Many of us—even when we experience success—are uncomfortable with the idea of using our instincts as a guidance tool. We are embarrassed to say that we follow hunches, we mistrust the sometimes-cryptic messages that our instincts send to us, and consequently we diminish our capacity to leverage the power of our own instincts when we need them most. Our discomfort with the idea of relying on our instinct is based on millennia of cultural prejudice.
Leaving all commentary on the value and importance of religion aside, we can still make the observation that most Judeo-Christian religions arrived, in one way or another, as the conclusion that our often crude instinct-driven impulses for food, pleasure, and aggression can stand in the way of spiritual growth and ascension. Think of the common phrase, “We are not like animals.” It tells us that the assumed difference between humans and animals is humans’ ability to reason with our instinctual impulses, and the unspoken message is that reason is a higher and better quality to possess. The thing is, not only are we like animals, we are animals. However, we are animals with the distinct advantage of having both instinct and reason at our disposal. So we don’t actually have to reject either morality of instinct, rather, we have the capacity to honor and call upon both.
What’s more, as much as we may associate “animal instinct” with predation or violent “dog-eat-dog” behavior, the truth is that animals also have an extraordinary capacity for collaboration and playfulness, even with partners who are their enemies (or their lunch) in the animal kingdom. Dr. Stuart Brown has observed animals at length. His research shows an extraordinary series of photographs taken in Manitoba, Canada, by a photographer who captured a chance encounter between a 1,200-pound wild male polar bear and a pack of huskies, the beautiful domesticated dogs that are typically used to pull sleds. In the first frame, the polar bear is seen approaching the huskies with a distinctive predatory gaze. In the next, we see one husky come forward toward the polar bear in what Dr. Brown calls a “play bow,” wagging her tail. In subsequent frames we see the polar bear’s attitude toward the husky transform from predation into playfulness. He withdraws his claws and softens his gaze. They begin to play together and dance around. The polar bear allows the husky to playfully bite his jaw, and the husky allows the polar bear to playfully bite her bared neck. The sequence ends with the polar bear cuddling the husky under his neck.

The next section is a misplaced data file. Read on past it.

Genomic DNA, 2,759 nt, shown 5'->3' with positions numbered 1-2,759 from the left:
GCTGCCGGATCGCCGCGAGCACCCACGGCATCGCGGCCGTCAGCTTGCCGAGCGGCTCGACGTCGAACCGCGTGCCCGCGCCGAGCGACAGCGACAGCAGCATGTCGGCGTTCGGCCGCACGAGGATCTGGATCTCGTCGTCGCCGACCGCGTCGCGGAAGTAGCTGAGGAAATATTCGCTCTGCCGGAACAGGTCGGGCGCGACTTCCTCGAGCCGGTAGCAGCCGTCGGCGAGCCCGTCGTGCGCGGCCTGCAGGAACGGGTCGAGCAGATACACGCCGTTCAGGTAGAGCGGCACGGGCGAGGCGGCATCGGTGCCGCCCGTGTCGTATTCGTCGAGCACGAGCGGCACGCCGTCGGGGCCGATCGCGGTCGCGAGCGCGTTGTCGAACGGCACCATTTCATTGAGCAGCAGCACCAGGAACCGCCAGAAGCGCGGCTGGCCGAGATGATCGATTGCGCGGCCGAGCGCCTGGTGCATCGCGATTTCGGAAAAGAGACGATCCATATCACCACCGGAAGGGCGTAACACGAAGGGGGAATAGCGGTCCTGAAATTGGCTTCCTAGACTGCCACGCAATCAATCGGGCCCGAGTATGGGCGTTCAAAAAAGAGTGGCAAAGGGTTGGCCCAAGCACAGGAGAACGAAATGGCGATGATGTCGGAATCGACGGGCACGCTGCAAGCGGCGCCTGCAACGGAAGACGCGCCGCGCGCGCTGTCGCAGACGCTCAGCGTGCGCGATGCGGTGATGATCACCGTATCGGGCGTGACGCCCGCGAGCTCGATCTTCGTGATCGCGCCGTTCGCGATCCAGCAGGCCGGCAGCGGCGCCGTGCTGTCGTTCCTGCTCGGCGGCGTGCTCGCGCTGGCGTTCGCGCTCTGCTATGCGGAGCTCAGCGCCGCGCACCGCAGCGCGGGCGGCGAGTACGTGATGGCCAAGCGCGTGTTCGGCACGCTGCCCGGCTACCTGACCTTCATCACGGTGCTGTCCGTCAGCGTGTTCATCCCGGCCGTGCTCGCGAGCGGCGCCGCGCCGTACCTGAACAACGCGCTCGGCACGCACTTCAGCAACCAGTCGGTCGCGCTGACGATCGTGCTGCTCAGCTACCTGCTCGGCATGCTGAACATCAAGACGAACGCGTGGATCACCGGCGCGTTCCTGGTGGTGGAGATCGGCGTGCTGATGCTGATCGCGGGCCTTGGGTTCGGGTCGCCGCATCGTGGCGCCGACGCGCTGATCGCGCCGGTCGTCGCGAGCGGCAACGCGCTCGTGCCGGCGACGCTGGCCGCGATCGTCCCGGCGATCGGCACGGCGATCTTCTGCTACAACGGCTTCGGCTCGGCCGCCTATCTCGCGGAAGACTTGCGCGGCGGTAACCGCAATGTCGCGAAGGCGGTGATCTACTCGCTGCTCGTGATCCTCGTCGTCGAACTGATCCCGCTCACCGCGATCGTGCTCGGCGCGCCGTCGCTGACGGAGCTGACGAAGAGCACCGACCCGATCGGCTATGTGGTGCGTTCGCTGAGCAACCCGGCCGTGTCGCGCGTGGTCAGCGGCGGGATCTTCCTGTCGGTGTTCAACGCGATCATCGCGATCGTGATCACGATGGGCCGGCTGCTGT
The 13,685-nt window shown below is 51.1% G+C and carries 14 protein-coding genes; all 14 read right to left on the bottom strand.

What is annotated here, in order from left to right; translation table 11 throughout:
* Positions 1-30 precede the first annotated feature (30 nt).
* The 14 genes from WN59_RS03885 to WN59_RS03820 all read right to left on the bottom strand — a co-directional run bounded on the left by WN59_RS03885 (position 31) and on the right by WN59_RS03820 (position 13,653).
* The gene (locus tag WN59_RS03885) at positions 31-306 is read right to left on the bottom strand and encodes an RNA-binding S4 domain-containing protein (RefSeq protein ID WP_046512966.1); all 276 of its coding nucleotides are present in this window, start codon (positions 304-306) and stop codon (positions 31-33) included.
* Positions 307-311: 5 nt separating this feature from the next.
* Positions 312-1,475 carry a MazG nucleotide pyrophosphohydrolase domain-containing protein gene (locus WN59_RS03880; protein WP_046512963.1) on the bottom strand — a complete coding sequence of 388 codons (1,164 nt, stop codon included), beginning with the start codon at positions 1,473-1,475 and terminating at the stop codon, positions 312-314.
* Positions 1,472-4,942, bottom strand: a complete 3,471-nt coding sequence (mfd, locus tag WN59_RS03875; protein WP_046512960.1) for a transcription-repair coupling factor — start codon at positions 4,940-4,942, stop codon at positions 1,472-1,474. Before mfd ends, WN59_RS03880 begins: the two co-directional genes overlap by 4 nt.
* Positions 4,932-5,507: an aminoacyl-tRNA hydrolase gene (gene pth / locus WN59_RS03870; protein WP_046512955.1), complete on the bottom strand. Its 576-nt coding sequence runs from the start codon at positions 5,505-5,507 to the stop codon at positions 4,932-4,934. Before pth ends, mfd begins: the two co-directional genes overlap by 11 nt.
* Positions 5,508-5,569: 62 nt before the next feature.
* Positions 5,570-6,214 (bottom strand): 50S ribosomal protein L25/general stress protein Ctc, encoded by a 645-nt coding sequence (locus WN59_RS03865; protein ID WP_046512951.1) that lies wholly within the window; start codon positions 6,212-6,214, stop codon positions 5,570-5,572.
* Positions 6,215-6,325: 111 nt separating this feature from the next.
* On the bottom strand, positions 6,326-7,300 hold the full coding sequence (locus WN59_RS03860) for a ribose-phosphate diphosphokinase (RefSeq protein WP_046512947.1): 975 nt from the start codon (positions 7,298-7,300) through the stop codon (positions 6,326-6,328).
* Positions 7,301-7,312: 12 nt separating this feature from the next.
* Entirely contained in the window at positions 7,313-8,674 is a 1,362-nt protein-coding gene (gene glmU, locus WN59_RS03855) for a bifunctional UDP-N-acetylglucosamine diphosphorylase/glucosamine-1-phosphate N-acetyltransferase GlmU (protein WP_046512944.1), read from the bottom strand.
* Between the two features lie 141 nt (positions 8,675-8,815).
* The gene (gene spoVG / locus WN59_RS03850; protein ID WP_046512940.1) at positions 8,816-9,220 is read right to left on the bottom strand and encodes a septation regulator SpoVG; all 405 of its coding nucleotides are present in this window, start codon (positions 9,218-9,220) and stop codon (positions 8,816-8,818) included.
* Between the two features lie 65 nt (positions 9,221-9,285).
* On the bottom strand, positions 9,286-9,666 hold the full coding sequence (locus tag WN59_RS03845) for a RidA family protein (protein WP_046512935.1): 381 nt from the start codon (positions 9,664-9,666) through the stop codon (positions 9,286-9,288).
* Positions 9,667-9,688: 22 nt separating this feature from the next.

Instinct can level an otherwise unlevel playing field, as it did with the polar bear and the husky. The husky’s playful approach was the first step in shifting the polar bear’s approach from predatory to conciliatory. With instinct, a quantifiable power advantage can be disabled, which is both a fantastic realization and simultaneously daunting responsibility. What we can take away from this is that instinct is about relationships and instantaneous adaptation to circumstances, and it is about reproduction, territorial protection, and aggression alike. What matters is intention and choosing how we use instinct. As humans, it is our duty to channel our instinctual powers and put them to creative use. Repressing them or devaluing them in the name of logic, or assigning instinct roles it cannot fulfill (such as to be analytically predictive or rational) are not appropriate answers. Play is an incredibly inventive way to leverage instinct.
Excerpted from The Intuitive Compass, Jossey-Bass, 2011.